I’m sure this is nothing more than a coincidence.
President Barack Obama will make his long-awaited speech about jobs Wednesday night to a joint session of Congress at the same time that the Republican presidential candidates are scheduled to debate at the Reagan Presidential Library in California.
While the debate isn’t the first Republican debate of the cycle, it is the first since Gov. Rick Perry entered the presidential contest, and polls have shown him taking a commanding lead in the race for the GOP nomination. Political observers have said that the debate could provide crucial insights into how Mitt Romney’s and Michelle Bachmann’s campaigns plan to deal with Perry’s surging candidacy.
In his letter to House Speaker John Boehner requesting the joint meeting of both houses of Congress, Obama wrote that he will unveil a series “bipartisan proposals” that Congress can take up immediately to “rebuild the American economy.”
However, with a presidential address to a joint session of Congress scheduled on the same night, at the same time, it’s likely that any press generated from the debate would be drowned out by the developments in Washington.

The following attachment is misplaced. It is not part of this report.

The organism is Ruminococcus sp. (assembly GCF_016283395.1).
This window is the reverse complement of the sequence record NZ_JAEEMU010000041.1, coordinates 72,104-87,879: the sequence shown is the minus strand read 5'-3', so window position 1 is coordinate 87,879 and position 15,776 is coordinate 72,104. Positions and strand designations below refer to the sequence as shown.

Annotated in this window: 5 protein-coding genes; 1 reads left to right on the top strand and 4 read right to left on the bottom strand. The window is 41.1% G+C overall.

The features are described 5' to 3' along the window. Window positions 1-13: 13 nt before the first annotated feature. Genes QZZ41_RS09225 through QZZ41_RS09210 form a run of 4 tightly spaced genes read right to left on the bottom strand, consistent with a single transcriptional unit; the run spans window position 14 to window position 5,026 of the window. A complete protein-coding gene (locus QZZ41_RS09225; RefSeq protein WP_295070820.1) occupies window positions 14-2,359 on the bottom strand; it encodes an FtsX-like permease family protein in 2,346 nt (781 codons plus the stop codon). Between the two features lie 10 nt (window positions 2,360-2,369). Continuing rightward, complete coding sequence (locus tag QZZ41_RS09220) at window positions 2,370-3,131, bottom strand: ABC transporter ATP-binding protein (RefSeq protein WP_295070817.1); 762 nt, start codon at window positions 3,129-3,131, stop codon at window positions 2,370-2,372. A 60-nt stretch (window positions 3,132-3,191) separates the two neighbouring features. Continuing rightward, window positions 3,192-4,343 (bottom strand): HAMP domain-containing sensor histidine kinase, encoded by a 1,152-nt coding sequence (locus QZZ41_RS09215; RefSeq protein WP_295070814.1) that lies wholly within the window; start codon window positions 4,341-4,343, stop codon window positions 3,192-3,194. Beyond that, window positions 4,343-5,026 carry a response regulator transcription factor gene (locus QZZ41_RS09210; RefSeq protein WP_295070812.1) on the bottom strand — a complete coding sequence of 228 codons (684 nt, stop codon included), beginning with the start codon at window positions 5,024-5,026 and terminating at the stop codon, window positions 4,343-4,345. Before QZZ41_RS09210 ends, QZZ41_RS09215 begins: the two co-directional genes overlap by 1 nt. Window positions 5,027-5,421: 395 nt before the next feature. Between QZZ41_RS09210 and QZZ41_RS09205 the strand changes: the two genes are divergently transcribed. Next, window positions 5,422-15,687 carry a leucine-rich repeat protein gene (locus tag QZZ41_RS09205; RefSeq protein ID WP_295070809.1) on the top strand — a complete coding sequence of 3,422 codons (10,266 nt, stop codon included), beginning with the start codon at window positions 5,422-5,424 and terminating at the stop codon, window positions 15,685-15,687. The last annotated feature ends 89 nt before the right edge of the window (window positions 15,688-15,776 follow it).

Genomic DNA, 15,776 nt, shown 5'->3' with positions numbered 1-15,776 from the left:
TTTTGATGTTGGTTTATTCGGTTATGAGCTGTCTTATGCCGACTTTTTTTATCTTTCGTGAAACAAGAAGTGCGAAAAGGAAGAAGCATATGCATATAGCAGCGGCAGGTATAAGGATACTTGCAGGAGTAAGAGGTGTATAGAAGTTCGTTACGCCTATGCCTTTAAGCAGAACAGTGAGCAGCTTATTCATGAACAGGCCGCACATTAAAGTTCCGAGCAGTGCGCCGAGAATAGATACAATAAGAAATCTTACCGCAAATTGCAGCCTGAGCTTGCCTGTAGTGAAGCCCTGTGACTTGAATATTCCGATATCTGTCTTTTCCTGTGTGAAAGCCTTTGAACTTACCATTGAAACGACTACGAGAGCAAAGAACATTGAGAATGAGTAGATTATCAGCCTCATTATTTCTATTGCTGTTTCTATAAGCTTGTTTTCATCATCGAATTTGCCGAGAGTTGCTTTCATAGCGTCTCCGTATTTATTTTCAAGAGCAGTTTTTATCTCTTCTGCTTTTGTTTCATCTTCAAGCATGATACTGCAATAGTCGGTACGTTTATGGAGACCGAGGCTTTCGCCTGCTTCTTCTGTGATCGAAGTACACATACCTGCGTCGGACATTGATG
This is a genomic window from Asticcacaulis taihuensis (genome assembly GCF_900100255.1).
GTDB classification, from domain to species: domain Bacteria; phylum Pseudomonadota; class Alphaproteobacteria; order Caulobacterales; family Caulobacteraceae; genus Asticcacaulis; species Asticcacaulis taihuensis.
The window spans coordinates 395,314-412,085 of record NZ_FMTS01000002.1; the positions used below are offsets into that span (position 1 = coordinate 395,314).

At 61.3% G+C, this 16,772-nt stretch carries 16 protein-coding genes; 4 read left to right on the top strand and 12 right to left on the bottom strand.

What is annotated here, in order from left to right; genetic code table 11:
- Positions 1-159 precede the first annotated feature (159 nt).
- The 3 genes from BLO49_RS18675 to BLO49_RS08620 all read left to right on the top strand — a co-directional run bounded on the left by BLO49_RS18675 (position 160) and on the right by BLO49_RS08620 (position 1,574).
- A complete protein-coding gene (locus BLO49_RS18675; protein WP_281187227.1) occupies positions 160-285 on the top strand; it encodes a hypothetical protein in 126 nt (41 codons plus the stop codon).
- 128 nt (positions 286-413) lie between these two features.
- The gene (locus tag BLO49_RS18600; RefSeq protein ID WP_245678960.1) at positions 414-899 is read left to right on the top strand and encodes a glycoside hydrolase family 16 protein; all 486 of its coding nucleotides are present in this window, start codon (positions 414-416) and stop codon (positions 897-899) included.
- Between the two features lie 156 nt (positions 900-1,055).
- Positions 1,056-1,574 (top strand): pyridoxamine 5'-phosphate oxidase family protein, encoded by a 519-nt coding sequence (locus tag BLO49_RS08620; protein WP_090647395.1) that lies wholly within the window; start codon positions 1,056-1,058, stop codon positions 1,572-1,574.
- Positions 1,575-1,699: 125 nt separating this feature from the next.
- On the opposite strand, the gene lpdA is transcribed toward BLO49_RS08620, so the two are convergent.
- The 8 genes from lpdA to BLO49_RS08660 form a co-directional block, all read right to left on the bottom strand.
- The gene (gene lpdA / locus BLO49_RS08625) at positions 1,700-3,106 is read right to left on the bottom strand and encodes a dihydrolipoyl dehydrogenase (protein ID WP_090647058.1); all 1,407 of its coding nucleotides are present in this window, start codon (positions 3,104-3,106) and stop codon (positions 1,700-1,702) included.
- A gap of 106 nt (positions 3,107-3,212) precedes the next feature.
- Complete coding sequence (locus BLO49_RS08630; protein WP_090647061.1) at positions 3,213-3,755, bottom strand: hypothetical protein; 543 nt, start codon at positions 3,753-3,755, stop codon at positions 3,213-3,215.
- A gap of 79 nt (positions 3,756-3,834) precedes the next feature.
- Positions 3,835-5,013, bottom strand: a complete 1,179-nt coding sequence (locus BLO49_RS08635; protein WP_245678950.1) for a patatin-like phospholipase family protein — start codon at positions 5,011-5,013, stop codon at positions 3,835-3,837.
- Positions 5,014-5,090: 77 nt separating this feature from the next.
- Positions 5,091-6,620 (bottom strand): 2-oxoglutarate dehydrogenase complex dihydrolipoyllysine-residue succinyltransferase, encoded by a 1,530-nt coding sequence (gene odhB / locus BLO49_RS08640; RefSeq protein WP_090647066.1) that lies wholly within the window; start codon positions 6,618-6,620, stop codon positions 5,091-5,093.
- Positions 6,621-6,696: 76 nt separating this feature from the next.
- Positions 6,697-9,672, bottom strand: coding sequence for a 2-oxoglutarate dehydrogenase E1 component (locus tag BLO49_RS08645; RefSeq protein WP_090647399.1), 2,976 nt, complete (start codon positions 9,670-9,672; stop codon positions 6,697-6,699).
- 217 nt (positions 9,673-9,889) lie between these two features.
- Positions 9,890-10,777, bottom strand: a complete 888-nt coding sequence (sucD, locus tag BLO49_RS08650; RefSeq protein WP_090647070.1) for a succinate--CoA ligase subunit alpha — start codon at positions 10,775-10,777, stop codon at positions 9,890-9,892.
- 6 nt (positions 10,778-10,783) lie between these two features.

Obama’s people probably think they’re being clever here. The images that will result from his speech and the debate will visually elevate him above all of the GOP’s candidates. But he also looks petty for bigfooting the debate in the first place. Rick Perry managed to dominate the Ames straw poll with his campaign announcement in South Carolina, but that was a one-off and a political masterstroke in which he earned media coverage opposite an event in which he didn’t campaign. Obama has “pivoted to jobs” 7 or 8 times already, and a year ago yesterday he even promised a big new initiative on jobs. If Obama presents zero new ideas in his joint session speech, and so far all the evidence says that that’s what he is going to do, he’s likely to accomplish two things: Irritate an even greater slice of the country while also stirring up more grumbling from Congress for having to attend his nothingburger of a speech.
And what happens if the GOP debate gets better ratings than his speech? That could happen, and would be a serious embarrassment to the president.
This was a bad move, borne of fear on Obama’s part. Having promised a jobs plan after his return from vacation, he fears delivering it before the GOP debate. That would allow them to use the debate time to shred it in unison. Going soon after the debate runs the risk of his plan looking flimsy and unserious after Texas Gov. Rick Perry, who now leads in the polls and has a real jobs record to stand on, makes his first debate appearance on Sept. 7.